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Dambudzo Marechera and The House of Hunger
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Dambudzo Marechera and The House of Hunger

Picture of April McCallum
Updated: 12 October 2016
Renowned for his rebellious streak, in his short and turbulent life Dambudzo Marechera broke through boundaries in African literature and pioneered a particularly pugnacious style of writing that reflected his lifestyle.

Marechera’s debut The House of Hunger is as much a product of being down and out in Oxford, sleeping rough, being beaten up by thugs and policeman alike and struggling with alcoholism, as it is of the Rhodesia it describes. Marechera studied at Oxford and dressed like a dandy affecting a posh English accent, yet drank and fought outside pubs and railed against the authority of his professors. Forever an outsider, extrovert and trouble maker the tough years spent homeless after being diagnosed with schizophrenic together with his poverty stricken township childhood combined to inform the searing brutality of the semi-autobiographical The House of Hunger.

The ‘hunger’ of the book’s title does not refer only to the literal starvation which was ravaging post-independent Zimbabwe at the time. Rather it implies a more far reaching and metaphorical hunger of the soul – the vacuous yearning and emptiness within the national consciousness, aspiring for more but held back by poverty and corruption. The cynical and satirical vision of humanity exhibited within the book, is sadly a product of the world he saw around him. Equally, the book’s instant acclaim (he won the 1979 Guardian prize for First Fiction award) propelled him into the world of literary celebrity but rather than saving him, his spiral of self destruction continued and he saw nothing but hypocrisy in the celebration of his own work.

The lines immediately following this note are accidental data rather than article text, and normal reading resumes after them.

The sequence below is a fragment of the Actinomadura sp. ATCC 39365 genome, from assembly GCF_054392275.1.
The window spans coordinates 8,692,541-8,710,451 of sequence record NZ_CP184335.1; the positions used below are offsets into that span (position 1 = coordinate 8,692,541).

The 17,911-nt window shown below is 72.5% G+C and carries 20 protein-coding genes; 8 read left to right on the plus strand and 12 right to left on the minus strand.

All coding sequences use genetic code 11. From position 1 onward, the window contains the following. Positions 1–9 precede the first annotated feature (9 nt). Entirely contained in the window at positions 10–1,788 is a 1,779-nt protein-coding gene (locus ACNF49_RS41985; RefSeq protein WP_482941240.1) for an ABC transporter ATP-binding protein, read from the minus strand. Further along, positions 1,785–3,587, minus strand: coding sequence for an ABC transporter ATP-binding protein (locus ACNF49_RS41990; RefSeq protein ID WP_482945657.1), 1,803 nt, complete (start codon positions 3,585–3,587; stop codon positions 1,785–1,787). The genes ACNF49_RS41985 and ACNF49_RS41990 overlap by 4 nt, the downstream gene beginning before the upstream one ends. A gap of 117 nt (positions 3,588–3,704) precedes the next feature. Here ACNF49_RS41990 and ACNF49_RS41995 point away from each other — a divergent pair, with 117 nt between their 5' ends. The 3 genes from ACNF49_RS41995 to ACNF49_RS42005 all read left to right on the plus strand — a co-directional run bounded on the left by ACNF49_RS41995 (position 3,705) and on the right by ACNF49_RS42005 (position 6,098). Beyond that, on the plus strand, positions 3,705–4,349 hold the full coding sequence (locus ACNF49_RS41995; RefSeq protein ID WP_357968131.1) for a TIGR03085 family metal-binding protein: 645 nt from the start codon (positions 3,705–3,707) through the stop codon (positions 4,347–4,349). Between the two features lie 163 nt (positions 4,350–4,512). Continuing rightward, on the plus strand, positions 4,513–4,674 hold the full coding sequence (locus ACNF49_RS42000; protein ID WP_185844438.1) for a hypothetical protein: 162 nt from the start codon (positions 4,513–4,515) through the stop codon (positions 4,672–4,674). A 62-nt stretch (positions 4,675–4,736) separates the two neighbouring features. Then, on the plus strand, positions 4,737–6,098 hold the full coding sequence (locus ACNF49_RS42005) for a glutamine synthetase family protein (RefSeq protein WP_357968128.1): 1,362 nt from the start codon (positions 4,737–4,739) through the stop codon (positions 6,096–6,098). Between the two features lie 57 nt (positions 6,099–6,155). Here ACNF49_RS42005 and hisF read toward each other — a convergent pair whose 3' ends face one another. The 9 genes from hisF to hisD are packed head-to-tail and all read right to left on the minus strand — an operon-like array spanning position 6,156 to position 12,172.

Though such destructive and alarming cynicism is obviously tragic and disturbing within so young and talented a man, it is what fuels the narrative of The House of Hunger. Previous literary output from Zimbabwe had been fairly conservative and writing as brave and avant-garde as Marechera’s had not yet been seen, nor was replicated with such strength by the many young writers who attempted to take up his mantle when he died. His style is characterized by anger and an aversion to all forms of authority, including that of narrative control which lends weight to his experimental prose nature, as does the tragedy of his restless and explosive life story.